Some Crypto Projects Are Raising The Standard For Transparency
The truth is that no one knows where cryptocurrency might go or which projects will succeed. The dawn of a new economy may just be on the horizon or cryptocurrency could be consigned to the history books as a failed experiment. However, if cryptocurrency is as disruptive and world-changing as so many believe, we all have a responsibility to think about how that future would look and the principles it is built on. That’s why cryptocurrency projects everywhere should be thinking about values seriously.
“New technology is not good or evil in and of itself. It’s all about how people choose to use it.”
- David Wong
If cryptocurrency is really the disruptive force that so many think it is, then the cryptocurrency community surely have a responsibility to ensure that crypto is a force for positive change in the world? If we sit by and just wait for adoption, then it’s probably going to be too late to change the principles on which this space was built. That’s why crypto companies should act now to set the standard for the coming age of cryptocurrency by actively promoting values such as transparency, social benefit, and integrity.
The good news is that there are already a few cryptocurrency projects leading the charge for greater transparency. Both Nimiq and TenX have recently released transparency reports, detailing breakdowns on how funds were used, assets and their current holdings. It is important to note that these reports are unaudited. However, audits are notoriously difficult for startups to conduct and these types of reports are certainly a step in the right direction.
The Crypto Project’s Leading The Transparency Charge
What is TenX? The project’s mission is to allow you to spend cryptocurrency anywhere. So, how precisely would this work? The plan is to create a physical debit card and crypto wallet. This means that you could use your TenX card to spend crypto at any merchant accepting Visa card payments.
With TenX, it gets even better. The project has also revealed that it doesn’t intend to charge any transaction or exchange fees. Removing these hidden fees should make using TenX a lot more transparent than traditional card providers. Instead, the project intends to charge card issuing and annual fees:
- Virtual card fee: $1.50.
- Physical card fee: $15.
- Physical or virtual card annual fee: Free (or $10 if the user spends less than $1,000 in the year).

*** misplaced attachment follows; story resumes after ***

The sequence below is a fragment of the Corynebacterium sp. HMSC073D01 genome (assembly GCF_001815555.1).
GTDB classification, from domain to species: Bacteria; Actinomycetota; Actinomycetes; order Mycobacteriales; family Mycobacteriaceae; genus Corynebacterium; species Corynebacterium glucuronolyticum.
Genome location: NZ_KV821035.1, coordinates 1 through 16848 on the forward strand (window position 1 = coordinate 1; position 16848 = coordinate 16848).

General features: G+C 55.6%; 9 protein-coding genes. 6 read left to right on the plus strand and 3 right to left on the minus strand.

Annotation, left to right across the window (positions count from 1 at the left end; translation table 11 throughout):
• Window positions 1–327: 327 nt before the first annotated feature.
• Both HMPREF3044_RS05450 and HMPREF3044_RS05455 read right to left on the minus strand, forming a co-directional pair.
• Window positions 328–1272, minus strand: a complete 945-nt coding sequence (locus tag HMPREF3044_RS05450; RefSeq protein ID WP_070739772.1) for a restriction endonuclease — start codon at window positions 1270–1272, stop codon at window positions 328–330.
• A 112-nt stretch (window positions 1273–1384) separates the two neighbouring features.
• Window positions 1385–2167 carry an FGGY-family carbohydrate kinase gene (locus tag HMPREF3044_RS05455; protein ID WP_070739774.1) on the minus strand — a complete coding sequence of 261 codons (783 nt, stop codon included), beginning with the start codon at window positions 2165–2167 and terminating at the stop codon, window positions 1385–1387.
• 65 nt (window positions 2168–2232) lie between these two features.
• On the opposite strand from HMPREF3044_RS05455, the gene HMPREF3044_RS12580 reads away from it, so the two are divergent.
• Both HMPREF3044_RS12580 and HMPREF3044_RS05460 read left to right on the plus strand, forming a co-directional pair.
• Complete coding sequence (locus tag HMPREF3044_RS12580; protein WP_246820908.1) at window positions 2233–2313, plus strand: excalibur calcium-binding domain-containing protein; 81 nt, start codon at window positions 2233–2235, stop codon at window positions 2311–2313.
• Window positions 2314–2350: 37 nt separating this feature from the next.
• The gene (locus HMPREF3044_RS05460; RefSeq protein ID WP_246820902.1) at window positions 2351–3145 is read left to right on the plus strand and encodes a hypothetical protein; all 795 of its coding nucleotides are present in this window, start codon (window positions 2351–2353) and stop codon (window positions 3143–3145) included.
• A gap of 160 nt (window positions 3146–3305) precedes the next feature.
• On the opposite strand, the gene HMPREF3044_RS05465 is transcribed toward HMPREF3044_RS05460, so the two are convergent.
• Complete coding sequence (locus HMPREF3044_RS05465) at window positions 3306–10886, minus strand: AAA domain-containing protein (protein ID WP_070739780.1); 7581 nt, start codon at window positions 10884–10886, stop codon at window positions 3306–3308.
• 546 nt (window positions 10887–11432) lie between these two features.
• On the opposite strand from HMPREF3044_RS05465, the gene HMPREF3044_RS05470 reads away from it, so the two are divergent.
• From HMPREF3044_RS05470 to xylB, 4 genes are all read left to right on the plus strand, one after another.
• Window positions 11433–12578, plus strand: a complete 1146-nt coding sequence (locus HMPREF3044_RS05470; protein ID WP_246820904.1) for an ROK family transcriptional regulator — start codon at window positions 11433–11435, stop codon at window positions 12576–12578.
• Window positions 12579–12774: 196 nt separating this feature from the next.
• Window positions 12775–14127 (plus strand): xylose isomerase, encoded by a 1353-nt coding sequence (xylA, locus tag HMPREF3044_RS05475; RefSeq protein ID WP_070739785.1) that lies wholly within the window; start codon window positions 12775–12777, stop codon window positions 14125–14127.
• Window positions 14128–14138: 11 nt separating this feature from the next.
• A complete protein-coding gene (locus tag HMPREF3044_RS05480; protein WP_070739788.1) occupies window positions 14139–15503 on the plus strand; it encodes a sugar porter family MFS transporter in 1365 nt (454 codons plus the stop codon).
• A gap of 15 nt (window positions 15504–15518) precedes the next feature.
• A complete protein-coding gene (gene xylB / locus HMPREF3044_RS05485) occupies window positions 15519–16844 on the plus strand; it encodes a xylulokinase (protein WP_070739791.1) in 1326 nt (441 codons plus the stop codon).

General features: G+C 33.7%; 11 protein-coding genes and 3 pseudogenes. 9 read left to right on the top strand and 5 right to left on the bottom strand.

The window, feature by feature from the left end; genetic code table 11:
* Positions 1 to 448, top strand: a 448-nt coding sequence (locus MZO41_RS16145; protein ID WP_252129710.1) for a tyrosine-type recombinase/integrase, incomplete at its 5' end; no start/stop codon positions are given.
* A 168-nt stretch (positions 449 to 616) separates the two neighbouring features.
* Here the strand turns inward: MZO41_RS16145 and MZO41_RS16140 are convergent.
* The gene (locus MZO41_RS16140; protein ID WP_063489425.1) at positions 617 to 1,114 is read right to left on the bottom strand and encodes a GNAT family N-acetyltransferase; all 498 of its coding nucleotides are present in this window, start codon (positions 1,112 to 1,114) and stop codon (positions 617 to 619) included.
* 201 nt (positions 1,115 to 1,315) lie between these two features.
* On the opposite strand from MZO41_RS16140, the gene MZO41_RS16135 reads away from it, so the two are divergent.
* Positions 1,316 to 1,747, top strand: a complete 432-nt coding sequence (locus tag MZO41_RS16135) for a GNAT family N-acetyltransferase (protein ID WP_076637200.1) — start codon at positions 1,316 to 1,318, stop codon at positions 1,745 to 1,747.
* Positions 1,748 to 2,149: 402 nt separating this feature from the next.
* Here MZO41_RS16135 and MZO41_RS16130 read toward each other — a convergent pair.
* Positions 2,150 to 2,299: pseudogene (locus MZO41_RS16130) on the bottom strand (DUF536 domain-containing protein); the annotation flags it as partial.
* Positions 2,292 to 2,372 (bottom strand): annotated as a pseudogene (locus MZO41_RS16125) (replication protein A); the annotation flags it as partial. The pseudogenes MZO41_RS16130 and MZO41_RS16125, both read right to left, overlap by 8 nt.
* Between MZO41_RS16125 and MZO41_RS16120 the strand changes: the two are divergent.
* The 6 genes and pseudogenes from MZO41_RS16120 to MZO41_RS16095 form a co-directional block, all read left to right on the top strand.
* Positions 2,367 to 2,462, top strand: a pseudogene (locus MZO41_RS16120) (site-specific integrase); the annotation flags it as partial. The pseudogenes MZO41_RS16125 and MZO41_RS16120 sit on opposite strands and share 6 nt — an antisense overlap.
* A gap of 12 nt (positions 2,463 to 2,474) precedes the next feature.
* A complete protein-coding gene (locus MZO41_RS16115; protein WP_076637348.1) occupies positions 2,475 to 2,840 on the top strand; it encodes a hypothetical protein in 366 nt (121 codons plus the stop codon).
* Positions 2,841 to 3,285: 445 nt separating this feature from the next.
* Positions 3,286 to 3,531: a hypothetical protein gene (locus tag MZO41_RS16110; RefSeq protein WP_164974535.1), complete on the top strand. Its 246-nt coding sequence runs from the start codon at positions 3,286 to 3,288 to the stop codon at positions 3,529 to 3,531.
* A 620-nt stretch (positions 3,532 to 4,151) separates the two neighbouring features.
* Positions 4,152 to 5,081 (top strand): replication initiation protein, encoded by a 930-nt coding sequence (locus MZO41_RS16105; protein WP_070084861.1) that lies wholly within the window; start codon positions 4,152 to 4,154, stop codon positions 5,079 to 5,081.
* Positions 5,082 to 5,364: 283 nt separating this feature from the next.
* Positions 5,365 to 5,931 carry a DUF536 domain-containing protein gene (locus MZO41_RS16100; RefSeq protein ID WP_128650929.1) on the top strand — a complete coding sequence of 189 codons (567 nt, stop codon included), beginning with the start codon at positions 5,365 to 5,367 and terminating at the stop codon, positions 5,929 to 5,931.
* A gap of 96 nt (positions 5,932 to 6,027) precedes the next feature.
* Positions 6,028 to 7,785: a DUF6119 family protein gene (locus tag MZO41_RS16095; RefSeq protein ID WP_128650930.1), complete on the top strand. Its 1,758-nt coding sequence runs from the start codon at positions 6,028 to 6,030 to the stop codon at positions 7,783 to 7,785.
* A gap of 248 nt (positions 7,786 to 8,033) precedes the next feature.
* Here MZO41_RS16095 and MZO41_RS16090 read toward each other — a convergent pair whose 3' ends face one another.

The TenX app is already available to download for iPhone and Android. It allows users to receive and send cryptocurrency. In the near future, the app will also enable users to spend cryptocurrency on in-store items, a bit like how ApplePay works for fiat currencies.
It should be noted that before January 8th, 2018, TenX had 200,000 users and 100,000 issued cards. However, on this date, TenX’s card issuer Wavecrest lost their Visa license. Since the Wavecrest incident, TenX has been without a physical card. However, reports claim that the company is working closely with another card issuer and that TenX cards will be rolled out again as soon as possible.
Nimiq is the first browser-based blockchain and the NIM token is intended to be used as a transactional cryptocurrency like Litecoin. Sure, there are many payment systems out there in the cryptocurrency space. However, what makes Nimiq special is its accessibility and good user experience.
Many newcomers to the cryptocurrency space have problems understanding how to use crypto. Part of the reason for these issues is that the user experience for many cryptocurrencies could be more intuitive. Nimiq has identified this problem and has built their payment system around this guiding principle. A great example of this attention to user experience is PayNIM, which allows users to send NIM to an email address. This means that users can receive NIM without having to learn about cryptocurrency wallets. From a senders perspective, sending the cryptocurrency is as easy as sending an email.
Being browser-based has numerous accessibility advantages. Consider that most people in the developing world, don’t have access to laptops or desktops. However, almost everyone will have a mobile phone. This means that the only way a significant proportion of the world’s population can actually participate in the crypto economy is by using a mobile device.
Accessibility issues in developing nations become even more apparent when you consider that 1GB of mobile data in Africa can cost as much as $35. When you consider that the typical wallet download for different cryptocurrencies is around 25MB, you can probably see why adoption levels are so low in developing nations. After all, would you be willing to spend half a days salary to download a crypto wallet?
Nimiq has helped to solve this accessibility problem by being browser-based. This means that no downloads are required and users can use NIM by only consuming browser data. This removes a massive pain point for crypto adoption in emerging markets and shows how NIM is more accessible than other cryptocurrencies.
Transparency is currently a big issue in crypto markets and will likely become a much bigger problem as the market becomes more heavily regulated. Right now, the cryptocurrency industry is not a level playing field and team members of projects have a vast informational advantage over regular contributors.
Without transparency and public accountability, there is simply no way for the public to truly know how projects are spending funds. To build a better financial system, we should be thinking about the ideals and principles on which this coming age of cryptocurrency should be built on. A better system is probably going to be built on the ideals of transparency and integrity. The solution is for cryptocurrency projects to release quarterly transparency reports and for these to be fully audited.
We are currently a long way from that standard and innovation does need space to thrive. However, long term this shift towards transparency should increase levels of trust and that can be only a good thing for cryptocurrency markets in general.
That’s why more cryptocurrency projects should consider following the example of TenX and Nimiq by increasing transparency today and take the necessary steps to avoid potential embarrassment and failure tomorrow.
Disclosure: The author holds some NIM in their portfolio and is compensated in a long-term independent consulting capacity by Nimiq. This article must not be construed as investment advice. Always do your own research.